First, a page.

Tilly and the Wall: O

Music Reviews Tilly and the Wall
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Tilly and the Wall: O

Omaha pop band comes of age on third release

Having survived the taint of novelty that accompanied using a tap-dancer percussionist instead of a drummer, Tilly and the Wall have finally reached a point where all accusations of gimmickry are afterthoughts.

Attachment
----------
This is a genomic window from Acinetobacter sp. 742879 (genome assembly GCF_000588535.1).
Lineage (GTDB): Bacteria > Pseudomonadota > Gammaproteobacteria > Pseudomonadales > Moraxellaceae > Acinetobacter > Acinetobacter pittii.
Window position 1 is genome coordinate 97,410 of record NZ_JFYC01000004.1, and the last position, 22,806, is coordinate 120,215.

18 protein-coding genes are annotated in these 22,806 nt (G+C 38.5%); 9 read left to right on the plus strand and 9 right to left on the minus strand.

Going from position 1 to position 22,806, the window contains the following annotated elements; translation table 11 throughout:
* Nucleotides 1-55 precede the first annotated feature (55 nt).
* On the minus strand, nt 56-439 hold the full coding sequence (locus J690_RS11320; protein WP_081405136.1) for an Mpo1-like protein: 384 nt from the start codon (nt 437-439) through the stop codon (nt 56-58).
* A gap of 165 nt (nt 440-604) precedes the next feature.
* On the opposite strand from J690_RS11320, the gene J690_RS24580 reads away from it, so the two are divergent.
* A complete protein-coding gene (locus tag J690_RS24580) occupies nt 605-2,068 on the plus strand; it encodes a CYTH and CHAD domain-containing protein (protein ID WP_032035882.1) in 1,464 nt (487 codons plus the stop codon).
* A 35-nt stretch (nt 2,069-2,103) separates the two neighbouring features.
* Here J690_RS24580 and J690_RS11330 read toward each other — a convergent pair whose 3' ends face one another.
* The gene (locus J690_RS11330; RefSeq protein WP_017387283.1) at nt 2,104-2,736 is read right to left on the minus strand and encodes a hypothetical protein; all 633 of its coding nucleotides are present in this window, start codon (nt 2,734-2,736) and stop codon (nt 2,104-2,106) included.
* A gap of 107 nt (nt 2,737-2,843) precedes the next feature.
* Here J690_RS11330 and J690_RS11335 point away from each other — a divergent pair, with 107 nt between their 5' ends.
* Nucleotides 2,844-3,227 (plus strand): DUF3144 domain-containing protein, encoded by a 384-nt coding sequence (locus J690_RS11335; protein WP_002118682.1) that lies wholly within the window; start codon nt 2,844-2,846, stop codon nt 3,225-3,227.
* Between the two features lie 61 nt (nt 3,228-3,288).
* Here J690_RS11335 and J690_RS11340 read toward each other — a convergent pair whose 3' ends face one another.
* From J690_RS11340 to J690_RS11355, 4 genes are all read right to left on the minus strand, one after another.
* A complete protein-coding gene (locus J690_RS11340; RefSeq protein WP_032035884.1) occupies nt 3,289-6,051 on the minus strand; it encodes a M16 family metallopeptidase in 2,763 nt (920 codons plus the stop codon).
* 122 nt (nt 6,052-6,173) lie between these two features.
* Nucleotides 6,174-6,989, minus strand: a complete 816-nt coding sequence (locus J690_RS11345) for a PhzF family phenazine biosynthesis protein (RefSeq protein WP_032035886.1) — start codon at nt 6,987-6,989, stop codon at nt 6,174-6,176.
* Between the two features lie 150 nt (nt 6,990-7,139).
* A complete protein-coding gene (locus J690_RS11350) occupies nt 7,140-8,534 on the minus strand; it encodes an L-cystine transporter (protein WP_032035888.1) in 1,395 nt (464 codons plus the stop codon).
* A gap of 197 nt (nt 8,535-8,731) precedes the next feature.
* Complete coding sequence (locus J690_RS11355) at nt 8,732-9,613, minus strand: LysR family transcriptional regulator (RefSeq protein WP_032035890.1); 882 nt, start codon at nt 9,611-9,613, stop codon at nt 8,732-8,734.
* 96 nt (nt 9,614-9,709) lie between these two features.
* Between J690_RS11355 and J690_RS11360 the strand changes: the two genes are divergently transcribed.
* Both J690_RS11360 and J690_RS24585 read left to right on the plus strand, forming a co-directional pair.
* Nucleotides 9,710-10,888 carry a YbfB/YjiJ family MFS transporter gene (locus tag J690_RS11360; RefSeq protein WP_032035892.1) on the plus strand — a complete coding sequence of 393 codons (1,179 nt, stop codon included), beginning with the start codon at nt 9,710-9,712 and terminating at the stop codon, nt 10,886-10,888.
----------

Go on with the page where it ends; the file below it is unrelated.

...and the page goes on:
Now mature pop songwriters, the Omaha quintet sounds more like a conventional band on O, favoring rousing sing-along choruses, richly layered pianos and trumpets, and even standard drum kits. Whether employing a 10-person stomp to form the rhythm for White Stripes-aping riff-fest “Pot Kettle Black” or marrying a tack piano to clattering pots and pans for the junkyard psychedelia of “Aligator Skin,” the band plays with a manic energy that dovetails perfectly with Neely Jenkins and Kianna Alarid’s starry-eyed vocals and meditations on catty girls, lost youth and broken hearts. Less successful is the kitschy ’80s synth-pop of “Falling Without Knowing” and “Dust Me Off,” two tracks that prove—even though they’ve grown up as tunesmiths—Tilly and the Wall are still prone to the occasional indiscretion.

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